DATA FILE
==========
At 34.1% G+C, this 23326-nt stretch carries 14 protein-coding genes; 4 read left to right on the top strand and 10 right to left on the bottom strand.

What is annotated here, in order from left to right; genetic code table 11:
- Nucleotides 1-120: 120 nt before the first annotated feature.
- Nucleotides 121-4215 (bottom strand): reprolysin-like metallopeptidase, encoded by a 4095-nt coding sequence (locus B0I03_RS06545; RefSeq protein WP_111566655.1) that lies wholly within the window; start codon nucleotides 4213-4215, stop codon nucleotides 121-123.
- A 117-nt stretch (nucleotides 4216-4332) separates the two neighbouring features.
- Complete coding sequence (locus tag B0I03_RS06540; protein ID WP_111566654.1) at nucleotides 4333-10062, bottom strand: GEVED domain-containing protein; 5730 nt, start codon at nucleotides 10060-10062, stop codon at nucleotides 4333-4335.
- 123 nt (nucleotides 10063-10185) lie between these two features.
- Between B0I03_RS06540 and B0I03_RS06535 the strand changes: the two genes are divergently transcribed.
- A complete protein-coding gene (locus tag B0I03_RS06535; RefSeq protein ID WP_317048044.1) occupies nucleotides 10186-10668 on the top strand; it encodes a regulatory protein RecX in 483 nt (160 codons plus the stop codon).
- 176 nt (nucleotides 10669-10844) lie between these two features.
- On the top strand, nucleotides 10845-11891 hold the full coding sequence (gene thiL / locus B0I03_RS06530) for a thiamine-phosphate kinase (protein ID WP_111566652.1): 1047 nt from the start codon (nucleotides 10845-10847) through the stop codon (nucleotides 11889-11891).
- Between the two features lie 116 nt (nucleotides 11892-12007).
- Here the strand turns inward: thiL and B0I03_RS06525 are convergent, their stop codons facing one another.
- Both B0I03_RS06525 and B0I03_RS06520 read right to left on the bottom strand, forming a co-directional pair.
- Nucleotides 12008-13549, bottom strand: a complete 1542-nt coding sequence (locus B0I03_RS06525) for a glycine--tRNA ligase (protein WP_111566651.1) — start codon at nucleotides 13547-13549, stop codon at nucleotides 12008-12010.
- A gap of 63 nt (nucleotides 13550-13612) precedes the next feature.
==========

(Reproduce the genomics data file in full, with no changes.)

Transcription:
At 34.1% G+C, this 23326-nt stretch carries 14 protein-coding genes; 4 read left to right on the top strand and 10 right to left on the bottom strand.

What is annotated here, in order from left to right; genetic code table 11:
- Nucleotides 1-120: 120 nt before the first annotated feature.
- Nucleotides 121-4215 (bottom strand): reprolysin-like metallopeptidase, encoded by a 4095-nt coding sequence (locus B0I03_RS06545; RefSeq protein WP_111566655.1) that lies wholly within the window; start codon nucleotides 4213-4215, stop codon nucleotides 121-123.
- A 117-nt stretch (nucleotides 4216-4332) separates the two neighbouring features.
- Complete coding sequence (locus tag B0I03_RS06540; protein ID WP_111566654.1) at nucleotides 4333-10062, bottom strand: GEVED domain-containing protein; 5730 nt, start codon at nucleotides 10060-10062, stop codon at nucleotides 4333-4335.
- 123 nt (nucleotides 10063-10185) lie between these two features.
- Between B0I03_RS06540 and B0I03_RS06535 the strand changes: the two genes are divergently transcribed.
- A complete protein-coding gene (locus tag B0I03_RS06535; RefSeq protein ID WP_317048044.1) occupies nucleotides 10186-10668 on the top strand; it encodes a regulatory protein RecX in 483 nt (160 codons plus the stop codon).
- 176 nt (nucleotides 10669-10844) lie between these two features.
- On the top strand, nucleotides 10845-11891 hold the full coding sequence (gene thiL / locus B0I03_RS06530) for a thiamine-phosphate kinase (protein ID WP_111566652.1): 1047 nt from the start codon (nucleotides 10845-10847) through the stop codon (nucleotides 11889-11891).
- Between the two features lie 116 nt (nucleotides 11892-12007).
- Here the strand turns inward: thiL and B0I03_RS06525 are convergent, their stop codons facing one another.
- Both B0I03_RS06525 and B0I03_RS06520 read right to left on the bottom strand, forming a co-directional pair.
- Nucleotides 12008-13549, bottom strand: a complete 1542-nt coding sequence (locus B0I03_RS06525) for a glycine--tRNA ligase (protein WP_111566651.1) — start codon at nucleotides 13547-13549, stop codon at nucleotides 12008-12010.
- A gap of 63 nt (nucleotides 13550-13612) precedes the next feature.